AIMEE MANN, Issue 04, Editor’s Letter

I’ve always fancied myself somewhat a hyphenate.  You know, someone who can’t commit to being just one thing.  I direct, I photograph, I write and play music. Some of my favorite artists are hyphenates.  Wim Wenders (director-photographer).  Bob Dylan (singer-songwriter-painter-author).  Clint Eastwood (director-actor-screenwriter-composer). Jim Harrison (author-screenwriter-chef).  Jon Brion (producer-songwriter- singer-film composer-guitarist-pianist-bassist-drummer).  Cameron Crowe (director- screenwriter-journalist).  Jeff Bridges (actor-photographer-musician-fine artist- cartoonist).  The list goes on and on.  People are interesting when they apply principles that they learned in one discipline to another pursuit.  Jeff Bridges is a great example.  He discovered a Widelux camera (a camera with a turret lens that allows for an almost 180 degree view and a completely unique image) and has documented his films photographically, producing beautiful handmade books at the end of each production to give to the cast and crew.  Also included in the book are his handwritten captions, and his experiments with the camera where he moves while the lens is moving, producing eerie and fascinating double images, and unique self-portraits. His individualistic handwriting and cartoons illustrate his life in such a personal way that you can’t help but get a sense of his warmth and impish humor when you spend time with them.  He is my favorite kind of artist- well rounded, unpretentious, and willing to experiment and take risks.  He built a music studio on his property and has created a great collection of recordings, all self-financed.  His website is pure Jeff, and purely wonderful.  And it seems like he has never stopped going to school, and never started resting on his laurels.  He just likes to make stuff.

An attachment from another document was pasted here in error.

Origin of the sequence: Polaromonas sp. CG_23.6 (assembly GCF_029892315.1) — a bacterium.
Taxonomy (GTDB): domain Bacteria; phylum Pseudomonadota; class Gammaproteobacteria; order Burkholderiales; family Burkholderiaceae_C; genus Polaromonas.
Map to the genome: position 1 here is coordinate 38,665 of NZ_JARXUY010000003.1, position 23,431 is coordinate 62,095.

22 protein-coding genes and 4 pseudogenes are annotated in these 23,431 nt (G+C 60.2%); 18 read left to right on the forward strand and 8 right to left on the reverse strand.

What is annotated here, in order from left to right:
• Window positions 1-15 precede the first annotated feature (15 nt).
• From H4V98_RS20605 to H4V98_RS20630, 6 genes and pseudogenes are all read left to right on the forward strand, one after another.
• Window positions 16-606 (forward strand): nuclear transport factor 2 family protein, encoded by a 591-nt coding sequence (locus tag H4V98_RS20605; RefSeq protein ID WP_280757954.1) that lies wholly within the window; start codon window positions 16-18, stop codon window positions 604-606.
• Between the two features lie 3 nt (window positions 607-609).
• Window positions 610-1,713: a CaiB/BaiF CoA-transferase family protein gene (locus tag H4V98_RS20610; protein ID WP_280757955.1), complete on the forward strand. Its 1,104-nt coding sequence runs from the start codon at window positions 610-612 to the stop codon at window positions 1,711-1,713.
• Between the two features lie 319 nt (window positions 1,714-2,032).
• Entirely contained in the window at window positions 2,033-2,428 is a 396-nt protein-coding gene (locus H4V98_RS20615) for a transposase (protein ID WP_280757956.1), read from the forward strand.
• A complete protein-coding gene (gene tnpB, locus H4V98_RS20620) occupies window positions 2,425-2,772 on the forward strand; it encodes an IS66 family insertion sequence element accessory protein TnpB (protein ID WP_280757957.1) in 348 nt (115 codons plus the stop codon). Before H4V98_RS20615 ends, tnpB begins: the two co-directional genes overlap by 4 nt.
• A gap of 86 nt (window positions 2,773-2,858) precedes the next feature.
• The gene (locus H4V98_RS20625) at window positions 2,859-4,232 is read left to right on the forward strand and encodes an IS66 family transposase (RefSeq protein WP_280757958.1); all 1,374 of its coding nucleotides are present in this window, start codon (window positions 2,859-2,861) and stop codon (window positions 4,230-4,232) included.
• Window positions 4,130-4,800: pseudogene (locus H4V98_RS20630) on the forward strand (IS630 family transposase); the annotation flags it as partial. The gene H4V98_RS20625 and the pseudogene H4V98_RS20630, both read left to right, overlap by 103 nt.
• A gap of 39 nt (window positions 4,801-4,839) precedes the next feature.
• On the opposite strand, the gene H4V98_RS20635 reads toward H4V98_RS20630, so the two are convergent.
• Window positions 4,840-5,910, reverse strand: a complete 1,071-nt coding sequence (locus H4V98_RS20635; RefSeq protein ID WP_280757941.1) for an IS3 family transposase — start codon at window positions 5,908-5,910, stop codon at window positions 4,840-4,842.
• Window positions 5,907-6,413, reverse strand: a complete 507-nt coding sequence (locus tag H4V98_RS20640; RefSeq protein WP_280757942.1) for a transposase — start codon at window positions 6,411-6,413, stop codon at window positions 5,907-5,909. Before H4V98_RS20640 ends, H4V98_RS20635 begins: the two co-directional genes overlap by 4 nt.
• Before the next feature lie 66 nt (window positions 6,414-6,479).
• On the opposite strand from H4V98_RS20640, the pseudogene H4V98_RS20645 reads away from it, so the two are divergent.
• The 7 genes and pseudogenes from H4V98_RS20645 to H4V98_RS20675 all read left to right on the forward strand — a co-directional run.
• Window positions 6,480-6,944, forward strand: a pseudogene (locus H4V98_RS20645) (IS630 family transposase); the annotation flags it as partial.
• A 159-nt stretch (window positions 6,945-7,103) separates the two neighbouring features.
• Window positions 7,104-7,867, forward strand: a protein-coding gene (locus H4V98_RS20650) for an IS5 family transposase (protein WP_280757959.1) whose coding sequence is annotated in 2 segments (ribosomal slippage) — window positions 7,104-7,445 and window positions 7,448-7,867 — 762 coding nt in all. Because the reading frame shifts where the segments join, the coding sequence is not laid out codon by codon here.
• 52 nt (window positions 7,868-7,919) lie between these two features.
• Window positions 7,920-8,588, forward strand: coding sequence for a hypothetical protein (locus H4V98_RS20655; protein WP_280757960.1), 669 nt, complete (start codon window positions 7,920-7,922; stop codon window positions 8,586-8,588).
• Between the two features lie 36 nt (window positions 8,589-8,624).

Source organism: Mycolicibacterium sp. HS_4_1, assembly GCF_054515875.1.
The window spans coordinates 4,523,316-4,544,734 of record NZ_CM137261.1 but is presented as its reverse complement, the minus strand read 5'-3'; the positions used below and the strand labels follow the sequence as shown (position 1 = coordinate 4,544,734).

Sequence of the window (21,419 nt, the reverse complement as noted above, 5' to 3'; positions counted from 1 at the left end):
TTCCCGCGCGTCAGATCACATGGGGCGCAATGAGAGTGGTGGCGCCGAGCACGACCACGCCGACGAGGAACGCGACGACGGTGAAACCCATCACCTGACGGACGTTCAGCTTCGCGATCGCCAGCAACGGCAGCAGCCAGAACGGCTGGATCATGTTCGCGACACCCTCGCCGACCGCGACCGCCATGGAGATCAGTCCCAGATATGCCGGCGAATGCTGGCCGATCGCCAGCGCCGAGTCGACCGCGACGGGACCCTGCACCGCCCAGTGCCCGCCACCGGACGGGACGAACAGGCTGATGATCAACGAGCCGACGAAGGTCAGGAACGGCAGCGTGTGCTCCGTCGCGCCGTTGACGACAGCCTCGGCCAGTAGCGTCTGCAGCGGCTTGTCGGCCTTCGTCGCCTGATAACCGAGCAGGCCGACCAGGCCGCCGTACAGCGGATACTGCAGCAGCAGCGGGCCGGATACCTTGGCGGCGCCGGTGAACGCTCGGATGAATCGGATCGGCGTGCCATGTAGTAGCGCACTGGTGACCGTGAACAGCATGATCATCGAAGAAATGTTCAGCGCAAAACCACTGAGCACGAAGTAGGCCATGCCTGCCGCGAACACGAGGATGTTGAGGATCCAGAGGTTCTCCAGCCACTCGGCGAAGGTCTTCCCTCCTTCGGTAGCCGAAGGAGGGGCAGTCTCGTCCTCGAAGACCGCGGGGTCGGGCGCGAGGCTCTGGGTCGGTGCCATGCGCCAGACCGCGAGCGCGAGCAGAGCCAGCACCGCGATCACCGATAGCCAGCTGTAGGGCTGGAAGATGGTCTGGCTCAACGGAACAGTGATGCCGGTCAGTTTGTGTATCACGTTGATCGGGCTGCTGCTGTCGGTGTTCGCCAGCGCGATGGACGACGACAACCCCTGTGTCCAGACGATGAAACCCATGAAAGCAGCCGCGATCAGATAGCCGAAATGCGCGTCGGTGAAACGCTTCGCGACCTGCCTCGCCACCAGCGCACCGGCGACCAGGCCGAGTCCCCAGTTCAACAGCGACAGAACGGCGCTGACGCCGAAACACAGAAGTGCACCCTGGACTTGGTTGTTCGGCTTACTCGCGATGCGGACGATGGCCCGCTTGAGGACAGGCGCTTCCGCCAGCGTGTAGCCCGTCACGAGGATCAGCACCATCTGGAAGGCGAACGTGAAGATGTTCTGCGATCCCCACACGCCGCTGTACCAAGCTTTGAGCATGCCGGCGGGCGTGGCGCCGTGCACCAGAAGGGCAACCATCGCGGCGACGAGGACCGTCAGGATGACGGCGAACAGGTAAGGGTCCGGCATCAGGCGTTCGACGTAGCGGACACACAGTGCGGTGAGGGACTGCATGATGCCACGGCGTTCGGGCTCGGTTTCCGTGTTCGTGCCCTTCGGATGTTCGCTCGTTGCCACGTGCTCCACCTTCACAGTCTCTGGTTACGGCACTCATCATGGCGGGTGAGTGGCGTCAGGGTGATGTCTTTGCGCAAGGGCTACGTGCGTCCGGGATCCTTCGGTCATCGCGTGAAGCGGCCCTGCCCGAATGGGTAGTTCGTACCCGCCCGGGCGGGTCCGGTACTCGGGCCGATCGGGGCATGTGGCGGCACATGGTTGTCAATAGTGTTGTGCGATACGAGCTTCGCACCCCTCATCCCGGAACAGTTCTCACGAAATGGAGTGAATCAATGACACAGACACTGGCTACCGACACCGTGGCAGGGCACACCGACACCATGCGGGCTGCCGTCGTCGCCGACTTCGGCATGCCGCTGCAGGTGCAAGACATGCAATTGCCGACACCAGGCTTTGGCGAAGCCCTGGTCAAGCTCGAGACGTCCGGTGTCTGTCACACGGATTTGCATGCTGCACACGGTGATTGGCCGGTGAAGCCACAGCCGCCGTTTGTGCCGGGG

I want to champion and celebrate the hyphenate in the issues and pages of Off Camera.  I want to make a case for the value of the restless, hard-to-pin-down artist who finds the connections between different pursuits in order to find their own voice. These are the people that fascinate, inspire, and validate me.  And when I find a conclave, or an environment that showcases or supports this kind of behavior, whether it is a metaphysical space like a website, or a physical space like a museum, studio, or nightclub, I feel at home.  The air is often electric around these kinds of artists, and I love nothing more than being in their company, listening, observing, and participating in the conversation.